Hmm, perhaps the organisers should have a look at the image of themselves that they are putting out there before looking down their noses at glamour models. Forget the sweet natured homely girls of the traditional beauty pageant, who would probably want nothing more than to settle down with a nice husband and do the household chores. Today’s beauty Queens are the stuff of lads’ mags and tabloid papers - sexy, strong, and fame hungry. And Miss England seems very keen to play on this image, as long as no nipples are involved.

Jayne Robinson
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Comments and rants below.
Got an opinion? Click here to let us know what you think

I was a finalist of Miss Manchester event and i can not believe how people can be so patronising and retrictive on this issue about posing topless in previous events. All the girls had to take part in the bikini event, which is not far from getting your kit off anyway. In the rules of the competition to take part in Miss Manchester, it did not state that you was not allowed to have posed topless previously and therefore those poor girls that came 1st and 3rd have now been deprived of taking part in Miss England. All the rules stated, is that you was age of 17-24, not to have had a child and was of good nature. All the girls in the final had complied with those rules. I strongly feel that Louise Cliffe is owed an apology, due to the fact this question of previously posing topless was never asked and she should of been allowed to have taken part in Miss England. Needless to say a lot of the contestants of Miss England have posed topless and i can not believe that they have been allowed to get away with it...if they are so strict on the rules!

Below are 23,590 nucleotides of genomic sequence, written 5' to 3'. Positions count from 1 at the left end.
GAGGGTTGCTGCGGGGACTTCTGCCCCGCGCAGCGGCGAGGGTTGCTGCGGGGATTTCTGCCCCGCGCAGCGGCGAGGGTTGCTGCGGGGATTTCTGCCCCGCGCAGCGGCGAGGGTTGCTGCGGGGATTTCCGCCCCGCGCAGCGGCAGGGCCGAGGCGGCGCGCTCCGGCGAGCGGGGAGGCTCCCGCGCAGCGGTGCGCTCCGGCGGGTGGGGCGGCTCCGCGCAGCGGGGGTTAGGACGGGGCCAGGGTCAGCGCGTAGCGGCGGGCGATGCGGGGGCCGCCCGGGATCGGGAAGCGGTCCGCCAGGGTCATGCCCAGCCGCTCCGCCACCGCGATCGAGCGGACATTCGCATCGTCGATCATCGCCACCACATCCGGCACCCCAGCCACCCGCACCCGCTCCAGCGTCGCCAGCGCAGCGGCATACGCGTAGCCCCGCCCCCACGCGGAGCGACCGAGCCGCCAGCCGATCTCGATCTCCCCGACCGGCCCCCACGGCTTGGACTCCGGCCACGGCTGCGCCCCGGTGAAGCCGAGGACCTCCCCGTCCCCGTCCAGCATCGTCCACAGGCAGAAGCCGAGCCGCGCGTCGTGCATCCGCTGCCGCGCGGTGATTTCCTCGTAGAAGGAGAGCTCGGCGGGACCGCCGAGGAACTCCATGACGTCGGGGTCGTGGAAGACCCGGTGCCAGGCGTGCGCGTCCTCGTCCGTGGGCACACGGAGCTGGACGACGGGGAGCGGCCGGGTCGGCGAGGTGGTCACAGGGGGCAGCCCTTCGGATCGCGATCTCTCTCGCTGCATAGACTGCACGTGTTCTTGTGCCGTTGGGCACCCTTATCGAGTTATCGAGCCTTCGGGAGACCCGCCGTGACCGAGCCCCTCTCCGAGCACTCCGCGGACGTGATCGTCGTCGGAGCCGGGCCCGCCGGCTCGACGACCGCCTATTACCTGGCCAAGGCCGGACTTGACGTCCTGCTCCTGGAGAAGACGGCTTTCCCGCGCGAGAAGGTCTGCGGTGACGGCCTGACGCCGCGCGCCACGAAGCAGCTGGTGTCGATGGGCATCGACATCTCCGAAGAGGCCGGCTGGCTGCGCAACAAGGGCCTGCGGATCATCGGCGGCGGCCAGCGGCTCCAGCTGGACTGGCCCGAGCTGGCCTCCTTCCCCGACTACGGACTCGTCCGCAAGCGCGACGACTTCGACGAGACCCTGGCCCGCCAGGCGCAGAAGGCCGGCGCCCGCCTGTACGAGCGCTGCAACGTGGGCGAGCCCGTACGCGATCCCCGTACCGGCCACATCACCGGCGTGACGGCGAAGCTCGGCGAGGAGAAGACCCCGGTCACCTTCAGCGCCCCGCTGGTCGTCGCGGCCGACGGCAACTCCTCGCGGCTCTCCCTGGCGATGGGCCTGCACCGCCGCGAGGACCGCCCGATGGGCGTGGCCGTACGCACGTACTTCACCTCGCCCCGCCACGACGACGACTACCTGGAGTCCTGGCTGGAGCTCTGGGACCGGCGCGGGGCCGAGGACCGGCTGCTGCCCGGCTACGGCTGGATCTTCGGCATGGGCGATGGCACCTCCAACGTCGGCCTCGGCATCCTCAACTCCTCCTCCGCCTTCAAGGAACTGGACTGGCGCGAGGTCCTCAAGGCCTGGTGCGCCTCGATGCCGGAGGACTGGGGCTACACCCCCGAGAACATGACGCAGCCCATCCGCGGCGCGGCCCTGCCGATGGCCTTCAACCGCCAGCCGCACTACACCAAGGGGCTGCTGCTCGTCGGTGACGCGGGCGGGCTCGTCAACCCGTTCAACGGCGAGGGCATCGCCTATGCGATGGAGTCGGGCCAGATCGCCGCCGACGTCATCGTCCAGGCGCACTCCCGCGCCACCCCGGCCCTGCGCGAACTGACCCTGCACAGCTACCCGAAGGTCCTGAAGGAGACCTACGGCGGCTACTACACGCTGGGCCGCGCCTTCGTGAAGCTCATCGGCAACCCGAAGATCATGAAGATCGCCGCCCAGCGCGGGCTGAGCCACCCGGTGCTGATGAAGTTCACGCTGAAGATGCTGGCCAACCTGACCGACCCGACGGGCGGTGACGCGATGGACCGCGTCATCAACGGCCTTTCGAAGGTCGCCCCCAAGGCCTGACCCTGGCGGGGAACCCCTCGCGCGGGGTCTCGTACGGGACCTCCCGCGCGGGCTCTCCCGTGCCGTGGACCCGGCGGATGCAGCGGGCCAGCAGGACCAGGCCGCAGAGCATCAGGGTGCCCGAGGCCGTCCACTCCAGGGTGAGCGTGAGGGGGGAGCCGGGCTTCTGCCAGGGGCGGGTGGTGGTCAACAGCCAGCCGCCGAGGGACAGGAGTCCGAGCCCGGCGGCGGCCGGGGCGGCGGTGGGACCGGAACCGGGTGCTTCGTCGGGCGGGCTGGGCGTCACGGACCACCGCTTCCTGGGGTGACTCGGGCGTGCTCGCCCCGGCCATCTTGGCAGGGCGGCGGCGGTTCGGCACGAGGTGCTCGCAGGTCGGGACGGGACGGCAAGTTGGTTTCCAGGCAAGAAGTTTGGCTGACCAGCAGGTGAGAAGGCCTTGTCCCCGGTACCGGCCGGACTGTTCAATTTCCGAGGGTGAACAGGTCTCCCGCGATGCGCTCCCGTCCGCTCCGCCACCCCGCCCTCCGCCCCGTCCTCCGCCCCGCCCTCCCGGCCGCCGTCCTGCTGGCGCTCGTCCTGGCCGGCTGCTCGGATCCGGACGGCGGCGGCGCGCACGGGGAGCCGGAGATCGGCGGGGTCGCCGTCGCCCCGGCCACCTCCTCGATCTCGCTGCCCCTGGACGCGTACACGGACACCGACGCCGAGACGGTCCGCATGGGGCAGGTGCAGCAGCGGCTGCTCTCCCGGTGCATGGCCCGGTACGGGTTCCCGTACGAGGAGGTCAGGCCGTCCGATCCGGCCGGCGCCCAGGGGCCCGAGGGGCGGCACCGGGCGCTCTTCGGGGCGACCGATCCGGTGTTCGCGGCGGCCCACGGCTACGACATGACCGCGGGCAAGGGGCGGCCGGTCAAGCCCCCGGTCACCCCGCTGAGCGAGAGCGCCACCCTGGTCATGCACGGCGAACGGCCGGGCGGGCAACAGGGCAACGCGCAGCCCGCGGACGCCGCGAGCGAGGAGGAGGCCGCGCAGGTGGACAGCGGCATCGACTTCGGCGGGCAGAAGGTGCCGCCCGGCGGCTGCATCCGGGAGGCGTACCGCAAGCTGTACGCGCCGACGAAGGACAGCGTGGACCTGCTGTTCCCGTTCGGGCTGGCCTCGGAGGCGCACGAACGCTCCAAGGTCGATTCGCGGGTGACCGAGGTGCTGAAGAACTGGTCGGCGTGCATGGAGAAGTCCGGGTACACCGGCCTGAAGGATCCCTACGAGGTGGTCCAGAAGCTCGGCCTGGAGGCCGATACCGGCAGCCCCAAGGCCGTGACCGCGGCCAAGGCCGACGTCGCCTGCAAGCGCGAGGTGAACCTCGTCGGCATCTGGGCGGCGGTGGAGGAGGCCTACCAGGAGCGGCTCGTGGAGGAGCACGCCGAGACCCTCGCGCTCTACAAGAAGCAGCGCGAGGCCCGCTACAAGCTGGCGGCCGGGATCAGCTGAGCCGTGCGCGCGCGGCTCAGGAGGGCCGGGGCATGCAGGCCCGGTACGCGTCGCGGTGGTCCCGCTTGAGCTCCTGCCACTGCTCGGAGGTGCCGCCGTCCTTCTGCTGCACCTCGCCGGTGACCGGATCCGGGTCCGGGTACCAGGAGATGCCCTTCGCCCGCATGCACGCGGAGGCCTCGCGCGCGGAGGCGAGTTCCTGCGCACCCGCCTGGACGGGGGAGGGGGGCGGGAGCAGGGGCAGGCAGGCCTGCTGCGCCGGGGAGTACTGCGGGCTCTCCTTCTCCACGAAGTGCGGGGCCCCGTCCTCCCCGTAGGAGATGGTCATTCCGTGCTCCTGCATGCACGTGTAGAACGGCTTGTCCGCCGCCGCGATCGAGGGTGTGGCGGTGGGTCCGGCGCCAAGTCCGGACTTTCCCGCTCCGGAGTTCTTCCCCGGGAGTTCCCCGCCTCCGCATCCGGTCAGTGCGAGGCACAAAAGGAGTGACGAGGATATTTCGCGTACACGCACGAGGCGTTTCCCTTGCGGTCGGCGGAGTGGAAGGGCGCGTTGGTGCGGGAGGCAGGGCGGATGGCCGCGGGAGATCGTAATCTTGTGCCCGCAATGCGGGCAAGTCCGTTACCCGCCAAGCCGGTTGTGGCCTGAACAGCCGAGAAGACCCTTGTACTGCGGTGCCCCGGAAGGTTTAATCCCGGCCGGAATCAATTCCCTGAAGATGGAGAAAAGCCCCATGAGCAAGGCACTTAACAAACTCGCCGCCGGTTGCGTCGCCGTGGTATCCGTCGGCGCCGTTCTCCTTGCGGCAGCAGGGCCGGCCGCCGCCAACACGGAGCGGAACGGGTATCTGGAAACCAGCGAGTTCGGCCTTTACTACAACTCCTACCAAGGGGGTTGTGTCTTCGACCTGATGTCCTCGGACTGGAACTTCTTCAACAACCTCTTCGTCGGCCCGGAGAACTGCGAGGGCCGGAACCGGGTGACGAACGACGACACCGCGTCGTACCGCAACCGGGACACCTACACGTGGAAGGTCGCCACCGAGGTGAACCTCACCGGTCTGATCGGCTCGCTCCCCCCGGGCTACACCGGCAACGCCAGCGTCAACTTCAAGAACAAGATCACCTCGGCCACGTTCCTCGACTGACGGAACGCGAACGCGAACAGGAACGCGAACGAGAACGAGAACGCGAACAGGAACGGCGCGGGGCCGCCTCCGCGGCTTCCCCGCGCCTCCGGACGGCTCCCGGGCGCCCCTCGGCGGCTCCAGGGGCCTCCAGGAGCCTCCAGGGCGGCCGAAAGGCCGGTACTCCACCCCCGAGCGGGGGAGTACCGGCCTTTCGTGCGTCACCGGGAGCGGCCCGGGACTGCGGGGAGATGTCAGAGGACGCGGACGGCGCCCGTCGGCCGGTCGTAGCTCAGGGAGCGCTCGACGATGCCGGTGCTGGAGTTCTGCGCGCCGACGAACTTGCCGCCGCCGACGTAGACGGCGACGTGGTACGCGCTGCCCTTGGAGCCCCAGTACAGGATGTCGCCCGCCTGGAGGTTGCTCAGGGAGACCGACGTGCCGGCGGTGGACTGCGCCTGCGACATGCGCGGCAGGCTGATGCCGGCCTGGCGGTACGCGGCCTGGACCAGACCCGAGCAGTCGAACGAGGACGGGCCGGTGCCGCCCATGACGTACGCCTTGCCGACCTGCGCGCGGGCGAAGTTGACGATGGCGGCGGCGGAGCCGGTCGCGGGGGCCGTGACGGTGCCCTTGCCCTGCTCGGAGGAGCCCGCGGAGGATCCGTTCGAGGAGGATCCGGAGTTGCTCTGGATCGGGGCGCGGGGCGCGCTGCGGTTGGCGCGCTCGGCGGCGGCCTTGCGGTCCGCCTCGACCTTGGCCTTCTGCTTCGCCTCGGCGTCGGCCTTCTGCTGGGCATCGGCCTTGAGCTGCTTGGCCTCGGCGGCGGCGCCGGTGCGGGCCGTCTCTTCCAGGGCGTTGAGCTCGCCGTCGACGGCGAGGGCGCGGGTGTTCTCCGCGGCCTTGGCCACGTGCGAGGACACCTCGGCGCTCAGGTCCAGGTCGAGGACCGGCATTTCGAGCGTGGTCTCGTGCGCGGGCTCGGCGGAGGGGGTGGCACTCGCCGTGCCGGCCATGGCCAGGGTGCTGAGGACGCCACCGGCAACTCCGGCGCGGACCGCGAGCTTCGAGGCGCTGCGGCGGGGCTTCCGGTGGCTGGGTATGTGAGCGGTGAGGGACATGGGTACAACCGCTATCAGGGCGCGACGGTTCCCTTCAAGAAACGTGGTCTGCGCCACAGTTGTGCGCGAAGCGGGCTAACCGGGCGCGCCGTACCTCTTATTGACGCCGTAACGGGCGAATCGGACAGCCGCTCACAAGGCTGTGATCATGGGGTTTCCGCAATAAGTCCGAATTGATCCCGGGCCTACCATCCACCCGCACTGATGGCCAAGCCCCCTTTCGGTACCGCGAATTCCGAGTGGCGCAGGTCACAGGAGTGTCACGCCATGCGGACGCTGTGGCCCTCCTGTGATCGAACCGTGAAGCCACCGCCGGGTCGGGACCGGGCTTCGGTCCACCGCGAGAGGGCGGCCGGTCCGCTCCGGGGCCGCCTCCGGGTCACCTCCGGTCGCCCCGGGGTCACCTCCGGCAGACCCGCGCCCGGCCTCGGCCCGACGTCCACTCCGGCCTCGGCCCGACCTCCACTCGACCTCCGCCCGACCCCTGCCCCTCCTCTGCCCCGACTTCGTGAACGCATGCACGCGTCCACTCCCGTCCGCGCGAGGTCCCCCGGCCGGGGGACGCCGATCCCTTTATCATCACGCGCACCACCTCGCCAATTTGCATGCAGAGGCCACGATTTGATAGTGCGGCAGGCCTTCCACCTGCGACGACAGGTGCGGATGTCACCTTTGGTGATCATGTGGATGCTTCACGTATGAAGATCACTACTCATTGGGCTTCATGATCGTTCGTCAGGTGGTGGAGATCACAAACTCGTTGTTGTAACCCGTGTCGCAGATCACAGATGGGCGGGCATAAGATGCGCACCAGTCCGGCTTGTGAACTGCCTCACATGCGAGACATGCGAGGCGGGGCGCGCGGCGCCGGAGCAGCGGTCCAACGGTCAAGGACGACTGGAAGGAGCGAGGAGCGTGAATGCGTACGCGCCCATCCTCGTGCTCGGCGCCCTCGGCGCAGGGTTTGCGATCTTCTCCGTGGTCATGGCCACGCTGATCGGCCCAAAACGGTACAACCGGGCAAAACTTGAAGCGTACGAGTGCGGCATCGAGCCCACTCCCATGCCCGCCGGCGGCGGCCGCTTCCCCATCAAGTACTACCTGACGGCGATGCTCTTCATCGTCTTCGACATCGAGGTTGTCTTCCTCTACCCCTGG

Sara Walton

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I was placed 3rd in this year's Miss Manchester and after loosing out to Louise Cliffe I truly thought she had a brilliant chance at winning Miss England too! A few weeks after she was crowned I was shocked to see that Zoe Louise Bodnarec was now representing Manchester at the Miss England finals. I was mainly disgusted and upset as it did not state in the rules that you were not allowed to have posed topless previously, if I had known this I would simply not have entered. It seems quite ironic as the girls that win the titles always seem to end up posing topless anyway. It also seemed funny how Zoe came 2nd in the Miss England final out of nearly 70 girls and yet she wasn't even placed in the top 3 in miss manchester which had 41 contestants so I have began to wonder if these competitions are a fix and to be honest it has actually put me off entering other modelling competitions for this reason. I really feel for Louise after being robbed of her crown, she was such a lovely girl and definitly deserved to win. Not only has Louise been robbed but also the 3 other girls who came before Zoe (including myself). Although I didn't get the chance to go onto the Miss England finals I am still proud and safe to say that I came 3rd in Miss Manchester.

Gemma Roddy

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I was i finalist of the Miss Rochdale competition, which was ran by another company but still for Miss England (which miss manchester 3rd place also took place in) it clearly started in the T&C that you must NOT have posed topless and the "bikini" round was not used - just like it was not in the Miss England final. Therfore it would be unfair to let someone in the final of Miss England if other people have been unable to take part in even the regionals for the very same reason.

Steph Mellor